The company responsible for the oil pipeline that corroded and, in 2015, ruptured, causing the worst Central Coast oil spill in decades, is applying to replace that pipeline and another local pipeline.
Plains All American Pipeline announced Wednesday it submitted permit applications locally for the replacement of Line 901 and Line 903, "in an effort to restore crude oil pipeline transportation service in Santa Barbara, San Luis Obispo and Kern Counties."
Santa Barbara County told KSBY News its officials met with Plains on Tuesday to go over the application. Plains is proposing to install a new, 130-mile long steel pipeline with a smaller diameter.
County officials said the pipeline would be installed in the same area. The old pipeline would be cleaned out, capped and most likely left in place.
The county has 30 days to review the application to make sure it is complete. County officials can send the application back to Plains to make any necessary corrections.
Once the application is complete, the county will have an Environmental Impact Report done. That will need to be approved by the County Board of Supervisors and the Planning Commission.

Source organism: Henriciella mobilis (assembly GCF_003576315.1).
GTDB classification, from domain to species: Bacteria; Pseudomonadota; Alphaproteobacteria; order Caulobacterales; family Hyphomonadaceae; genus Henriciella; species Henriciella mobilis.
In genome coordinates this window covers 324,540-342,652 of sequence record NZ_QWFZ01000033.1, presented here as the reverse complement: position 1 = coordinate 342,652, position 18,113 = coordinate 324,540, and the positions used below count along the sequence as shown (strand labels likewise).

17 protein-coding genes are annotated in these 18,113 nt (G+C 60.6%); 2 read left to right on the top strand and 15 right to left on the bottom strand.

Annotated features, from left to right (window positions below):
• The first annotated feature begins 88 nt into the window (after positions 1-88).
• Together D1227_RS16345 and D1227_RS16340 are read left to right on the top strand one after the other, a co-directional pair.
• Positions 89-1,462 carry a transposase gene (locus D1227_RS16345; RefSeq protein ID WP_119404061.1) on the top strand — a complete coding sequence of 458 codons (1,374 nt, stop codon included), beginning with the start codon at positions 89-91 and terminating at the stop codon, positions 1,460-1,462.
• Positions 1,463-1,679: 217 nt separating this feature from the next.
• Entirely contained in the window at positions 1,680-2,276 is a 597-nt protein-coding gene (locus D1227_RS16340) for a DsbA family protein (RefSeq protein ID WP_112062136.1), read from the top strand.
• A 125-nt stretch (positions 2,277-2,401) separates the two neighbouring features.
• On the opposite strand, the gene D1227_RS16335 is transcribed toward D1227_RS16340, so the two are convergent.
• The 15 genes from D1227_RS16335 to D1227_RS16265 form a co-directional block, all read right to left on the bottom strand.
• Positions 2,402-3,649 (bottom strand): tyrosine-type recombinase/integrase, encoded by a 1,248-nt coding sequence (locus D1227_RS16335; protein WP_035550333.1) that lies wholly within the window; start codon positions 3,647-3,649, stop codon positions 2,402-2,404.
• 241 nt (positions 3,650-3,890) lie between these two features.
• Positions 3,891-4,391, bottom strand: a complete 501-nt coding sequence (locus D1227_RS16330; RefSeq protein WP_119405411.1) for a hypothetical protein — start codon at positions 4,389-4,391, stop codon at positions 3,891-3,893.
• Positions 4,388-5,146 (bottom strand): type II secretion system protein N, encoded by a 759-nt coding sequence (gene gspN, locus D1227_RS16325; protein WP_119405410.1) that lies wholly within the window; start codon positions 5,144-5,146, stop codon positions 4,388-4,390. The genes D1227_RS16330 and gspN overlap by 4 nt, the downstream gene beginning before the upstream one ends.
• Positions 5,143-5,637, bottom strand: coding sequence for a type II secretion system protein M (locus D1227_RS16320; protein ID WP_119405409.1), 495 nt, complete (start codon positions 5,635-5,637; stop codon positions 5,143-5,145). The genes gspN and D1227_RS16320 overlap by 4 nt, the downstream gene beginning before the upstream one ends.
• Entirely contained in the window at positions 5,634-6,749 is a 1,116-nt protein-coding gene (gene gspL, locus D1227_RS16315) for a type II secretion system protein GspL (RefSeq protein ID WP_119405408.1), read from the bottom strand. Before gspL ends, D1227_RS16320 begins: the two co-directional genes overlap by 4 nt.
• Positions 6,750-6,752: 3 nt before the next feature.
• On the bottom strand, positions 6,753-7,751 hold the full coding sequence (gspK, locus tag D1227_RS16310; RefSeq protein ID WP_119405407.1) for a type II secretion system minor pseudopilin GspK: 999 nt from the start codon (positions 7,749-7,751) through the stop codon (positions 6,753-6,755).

Plains says, if the replacement plans become excessively delayed or are not approved by the counties, the company will repair and restart the existing pipelines.
“Restoring crude oil transportation service to Santa Barbara, San Luis Obispo and Kern Counties will re-establish a critical link in the region’s energy infrastructure, reducing the state’s reliance on crude oil produced outside California,” U.S. Chief Operating Officer of Plains All American Willie Chiang said in a statement.
On May 19, 2015, Plains Line 901 ruptured, spilling approximately 140,000 gallons of oil, much of it flowing to the ocean. The spill was blamed for the deaths of more than 100 marine mammals and nearly 200 birds. Last year, federal regulators said corrosion on the outside of Line 901 caused the spill.